Unfortunately, the experience of Massachusetts appears to be disproving the President’s hypothesis. Last week, the Massachusetts Division of Health Care Finance and Policy reported that, despite the imposition of universal health insurance in that state in 2006, emergency room visits increased by 9 percent between 2004 and 2008, even after taking population increases into account...
If the number of doctors stays the same, but more and more people utilize health care resources, the supply of available doctors goes down.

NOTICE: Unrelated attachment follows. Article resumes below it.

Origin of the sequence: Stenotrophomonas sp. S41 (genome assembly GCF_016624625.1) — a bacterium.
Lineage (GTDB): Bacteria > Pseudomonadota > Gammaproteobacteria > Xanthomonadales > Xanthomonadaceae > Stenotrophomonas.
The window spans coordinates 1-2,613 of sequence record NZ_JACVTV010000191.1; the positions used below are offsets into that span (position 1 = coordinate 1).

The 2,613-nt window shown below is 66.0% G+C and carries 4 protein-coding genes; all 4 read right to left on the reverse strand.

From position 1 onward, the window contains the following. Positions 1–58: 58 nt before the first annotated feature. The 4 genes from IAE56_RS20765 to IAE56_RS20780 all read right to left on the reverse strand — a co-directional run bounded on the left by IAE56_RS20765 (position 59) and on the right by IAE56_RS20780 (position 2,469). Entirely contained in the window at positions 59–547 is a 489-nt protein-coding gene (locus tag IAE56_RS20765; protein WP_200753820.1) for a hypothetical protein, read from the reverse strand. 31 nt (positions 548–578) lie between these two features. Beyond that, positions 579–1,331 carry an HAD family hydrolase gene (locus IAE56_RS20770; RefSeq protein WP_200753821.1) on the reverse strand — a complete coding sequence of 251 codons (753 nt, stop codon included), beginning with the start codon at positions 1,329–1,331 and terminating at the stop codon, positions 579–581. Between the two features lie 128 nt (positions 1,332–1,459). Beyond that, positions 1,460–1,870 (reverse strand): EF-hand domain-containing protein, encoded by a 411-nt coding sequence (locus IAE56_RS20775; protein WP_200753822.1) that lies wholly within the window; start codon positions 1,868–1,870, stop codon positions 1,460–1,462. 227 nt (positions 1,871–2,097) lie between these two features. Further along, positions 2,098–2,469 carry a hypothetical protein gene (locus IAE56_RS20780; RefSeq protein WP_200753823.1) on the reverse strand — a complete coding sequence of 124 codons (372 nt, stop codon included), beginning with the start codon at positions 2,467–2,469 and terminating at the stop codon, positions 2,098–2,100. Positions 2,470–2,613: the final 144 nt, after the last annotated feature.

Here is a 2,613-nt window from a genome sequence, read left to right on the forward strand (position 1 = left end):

Hence, it takes longer and longer to get an appointment to see a doctor, and people end up right back where they started: in the emergency room. As the Globe points out, “the growing use of emergency rooms has significant cost implications, because private insurers and government programs pay substantially more for a visit to the emergency room than for a doctor’s appointment.”
Massachusetts reminds us: Access to health insurance is not the same thing as access to health care.
Friday, August 6, 2010
Universal health insurance saves money by reducing ER visits, right?